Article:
The Legislative Committee also fared better in our second year. Using the website www.Congress.org, we found out how Congress passes bills. We also found bills related to our cause of alleviating hunger and focused on supporting a few. For example, Senate Bill 85 allowed for charitable deductions for contributions to food banks. Perhaps more significant for the deeper connections we were trying to make was Senate Bill 20, which promised to increase the federal minimum wage.
Adding a legislative focus to our community and school activism was a little tricky. On the one hand, I wanted to focus attention on institutions of power and on “legitimate” avenues of change. On the other hand, many of the complexities and contradictions of our political system are somewhat beyond the reach of young children, and all the advisors wanted to avoid promoting cynicism. We stressed to the club members the importance of citizen awareness and public pressure in holding our political leaders accountable. The children wrote to the senators who sponsored the bills. They described our club, noted their ages, and asked clearly for support for specific legislation. We used two books for suggestions on form, The Kids’ Guide to Social Action and For a Better World: Reading and Writing for Social Action. (See Resources, this page.) At the Hunger Banquet, our members handed out flyers to all of the children and asked them to share them with their families. On one side of the flyer were reasons for the hunger in the world and on the other side was information about the bills we urged them to support.
We ended the second year by staffing tables at a town marathon race and an all-school picnic. We raised additional funds, and with some money that had been donated anonymously our first year, sent a check for $2,500 to Heifer International.
By the end of our club’s second year, we felt we had accomplished much. We had moved from charity to education to action, and we had made some connections between local problems and larger causes.
The advisors also identified areas that required more work. We needed more parental involvement and more time for the advisors and parents to meet. Next year we plan to schedule meeting days reserved exclusively for the advisors to discuss club matters.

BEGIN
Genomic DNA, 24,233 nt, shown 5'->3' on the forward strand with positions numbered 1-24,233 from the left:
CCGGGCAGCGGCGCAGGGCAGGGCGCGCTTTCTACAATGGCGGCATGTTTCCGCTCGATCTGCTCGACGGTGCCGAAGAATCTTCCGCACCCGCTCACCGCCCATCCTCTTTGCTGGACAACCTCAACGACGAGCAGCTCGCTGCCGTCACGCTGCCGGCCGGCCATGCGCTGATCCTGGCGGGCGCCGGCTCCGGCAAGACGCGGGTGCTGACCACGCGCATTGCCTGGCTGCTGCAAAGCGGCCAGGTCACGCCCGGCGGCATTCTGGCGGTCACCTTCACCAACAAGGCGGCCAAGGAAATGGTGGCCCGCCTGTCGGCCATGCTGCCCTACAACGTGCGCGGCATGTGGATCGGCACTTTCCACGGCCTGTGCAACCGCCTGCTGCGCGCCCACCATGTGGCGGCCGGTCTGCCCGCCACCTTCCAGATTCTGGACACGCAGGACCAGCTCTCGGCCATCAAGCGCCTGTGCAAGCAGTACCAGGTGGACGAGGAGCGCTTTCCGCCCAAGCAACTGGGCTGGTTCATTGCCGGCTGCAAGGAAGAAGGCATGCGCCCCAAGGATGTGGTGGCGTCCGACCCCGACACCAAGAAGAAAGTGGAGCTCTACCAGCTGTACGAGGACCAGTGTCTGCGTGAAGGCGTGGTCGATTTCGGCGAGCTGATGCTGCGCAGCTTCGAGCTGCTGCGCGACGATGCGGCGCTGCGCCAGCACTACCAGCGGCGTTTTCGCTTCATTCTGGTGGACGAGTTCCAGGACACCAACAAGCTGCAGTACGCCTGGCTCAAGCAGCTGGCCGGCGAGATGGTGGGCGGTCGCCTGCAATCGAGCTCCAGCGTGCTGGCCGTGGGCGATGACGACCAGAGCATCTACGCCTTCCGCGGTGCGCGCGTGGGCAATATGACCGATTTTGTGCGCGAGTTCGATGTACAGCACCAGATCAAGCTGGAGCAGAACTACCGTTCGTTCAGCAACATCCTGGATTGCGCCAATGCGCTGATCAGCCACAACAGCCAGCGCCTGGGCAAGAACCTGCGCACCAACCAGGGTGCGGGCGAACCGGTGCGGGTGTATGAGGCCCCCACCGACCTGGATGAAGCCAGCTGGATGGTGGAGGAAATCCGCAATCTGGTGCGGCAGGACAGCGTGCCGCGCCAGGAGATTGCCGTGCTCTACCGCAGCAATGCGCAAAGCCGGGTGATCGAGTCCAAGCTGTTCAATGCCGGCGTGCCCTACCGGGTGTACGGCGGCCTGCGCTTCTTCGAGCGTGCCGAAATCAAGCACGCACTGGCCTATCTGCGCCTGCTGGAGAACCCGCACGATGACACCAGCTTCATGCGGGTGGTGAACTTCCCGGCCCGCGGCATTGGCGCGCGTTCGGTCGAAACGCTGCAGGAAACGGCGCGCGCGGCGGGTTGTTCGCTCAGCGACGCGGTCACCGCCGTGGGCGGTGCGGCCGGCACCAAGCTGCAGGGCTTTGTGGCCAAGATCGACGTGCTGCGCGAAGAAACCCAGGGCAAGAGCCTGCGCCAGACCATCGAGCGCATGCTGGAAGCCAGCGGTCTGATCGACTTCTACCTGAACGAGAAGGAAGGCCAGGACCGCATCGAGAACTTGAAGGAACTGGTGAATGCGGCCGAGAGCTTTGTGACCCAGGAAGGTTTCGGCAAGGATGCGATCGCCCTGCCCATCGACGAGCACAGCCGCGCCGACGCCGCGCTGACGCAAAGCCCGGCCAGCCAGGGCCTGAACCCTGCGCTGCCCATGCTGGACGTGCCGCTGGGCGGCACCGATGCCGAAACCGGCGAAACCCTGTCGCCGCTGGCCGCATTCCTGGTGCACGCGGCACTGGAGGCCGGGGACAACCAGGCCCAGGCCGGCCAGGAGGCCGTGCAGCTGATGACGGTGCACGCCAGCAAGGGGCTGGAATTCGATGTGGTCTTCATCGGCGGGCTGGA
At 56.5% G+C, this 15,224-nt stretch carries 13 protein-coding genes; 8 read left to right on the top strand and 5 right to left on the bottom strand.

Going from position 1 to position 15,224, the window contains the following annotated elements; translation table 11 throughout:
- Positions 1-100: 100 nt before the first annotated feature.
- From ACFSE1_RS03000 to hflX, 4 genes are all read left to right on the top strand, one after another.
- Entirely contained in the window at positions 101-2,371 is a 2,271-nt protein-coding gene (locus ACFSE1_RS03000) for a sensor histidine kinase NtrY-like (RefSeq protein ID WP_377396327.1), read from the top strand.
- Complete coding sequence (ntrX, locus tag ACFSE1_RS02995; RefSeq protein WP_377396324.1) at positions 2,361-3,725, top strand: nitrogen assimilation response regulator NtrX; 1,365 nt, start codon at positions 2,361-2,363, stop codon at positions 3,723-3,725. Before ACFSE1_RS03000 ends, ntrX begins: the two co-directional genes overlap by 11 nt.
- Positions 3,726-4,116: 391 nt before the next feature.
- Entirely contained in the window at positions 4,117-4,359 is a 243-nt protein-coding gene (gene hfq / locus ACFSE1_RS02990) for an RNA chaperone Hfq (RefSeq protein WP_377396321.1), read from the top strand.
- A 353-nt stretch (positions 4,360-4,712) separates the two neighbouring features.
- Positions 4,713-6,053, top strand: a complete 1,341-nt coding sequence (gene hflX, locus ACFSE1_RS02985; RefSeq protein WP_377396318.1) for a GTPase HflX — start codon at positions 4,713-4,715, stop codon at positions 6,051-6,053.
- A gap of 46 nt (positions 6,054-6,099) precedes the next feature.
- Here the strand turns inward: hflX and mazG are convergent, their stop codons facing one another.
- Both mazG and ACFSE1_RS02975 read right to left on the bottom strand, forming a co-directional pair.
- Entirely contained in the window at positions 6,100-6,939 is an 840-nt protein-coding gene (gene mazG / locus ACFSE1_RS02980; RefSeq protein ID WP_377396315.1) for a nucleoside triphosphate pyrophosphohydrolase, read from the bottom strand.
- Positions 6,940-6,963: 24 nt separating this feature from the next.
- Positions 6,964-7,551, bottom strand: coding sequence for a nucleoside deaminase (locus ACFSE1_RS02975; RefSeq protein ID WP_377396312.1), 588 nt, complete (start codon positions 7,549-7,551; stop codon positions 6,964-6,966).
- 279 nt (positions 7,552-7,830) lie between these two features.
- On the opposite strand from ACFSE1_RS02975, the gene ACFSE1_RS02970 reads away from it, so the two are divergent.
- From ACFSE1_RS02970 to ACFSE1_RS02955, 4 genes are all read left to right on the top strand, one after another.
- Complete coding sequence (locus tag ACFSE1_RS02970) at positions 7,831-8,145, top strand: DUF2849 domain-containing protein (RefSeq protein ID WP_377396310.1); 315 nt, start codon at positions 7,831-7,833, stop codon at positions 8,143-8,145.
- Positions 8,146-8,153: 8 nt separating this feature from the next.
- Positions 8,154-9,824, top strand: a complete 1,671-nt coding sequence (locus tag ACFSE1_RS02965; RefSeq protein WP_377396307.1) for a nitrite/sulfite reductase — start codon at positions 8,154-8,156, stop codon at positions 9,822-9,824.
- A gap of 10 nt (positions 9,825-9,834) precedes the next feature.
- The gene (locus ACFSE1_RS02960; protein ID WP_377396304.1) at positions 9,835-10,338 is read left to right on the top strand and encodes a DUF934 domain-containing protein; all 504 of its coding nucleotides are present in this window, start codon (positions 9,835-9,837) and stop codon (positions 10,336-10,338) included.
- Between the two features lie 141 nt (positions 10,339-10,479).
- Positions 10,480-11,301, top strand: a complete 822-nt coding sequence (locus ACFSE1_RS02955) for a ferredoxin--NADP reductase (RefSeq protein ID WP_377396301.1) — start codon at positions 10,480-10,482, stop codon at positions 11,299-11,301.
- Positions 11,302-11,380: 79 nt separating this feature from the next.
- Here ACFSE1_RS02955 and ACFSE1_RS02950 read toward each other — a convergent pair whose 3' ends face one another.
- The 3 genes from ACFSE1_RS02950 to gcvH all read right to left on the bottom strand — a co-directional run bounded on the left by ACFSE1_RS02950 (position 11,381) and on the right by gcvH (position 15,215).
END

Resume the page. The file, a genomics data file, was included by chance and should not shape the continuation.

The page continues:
As a teacher in an upper- and middle-class district, I want to do more to help my students understand that while they may be relatively protected from poverty and hunger, many others don’t have a “safety net.” I also need to find ways to help my students understand that helping others is not just an act of personal generosity but also a matter of long-term self-interest and social preservation. More discussions and debates lie ahead.
But we have a good foundation to build on. The kids are making connections between understanding social problems and acting on them. They are developing a sense of themselves as budding activists capable of making a difference. “I didn’t think I could go up to people at a supermarket and ask for food,” said one member. “It was awesome being up on stage and letting everyone know about hunger,” said another.
So, even if I find myself confronting another charity cupcake, I know that at least some of my students are already a few steps beyond the bake sale.
Resources on Hunger and Kids’ Activism
For a Better World: Reading and Writing for Social Action, by Katherine and Randy Boemer (Heinemann, 2001). This book supports students’ writing for public purposes and their personal writing on important social issues.
The Kid’s Guide to Social Action: How to Solve the Social Problems You Choose-And Turn Creative Thinking into Positive Action, by Barbara Lewis, Pamela Espeland, and Caryn Pernu (Free Spirit Publishing, 1998). This superb resource includes everything necessary to guide kids to action, including how to write letters to editors, make speeches for television and radio, create petitions, and more.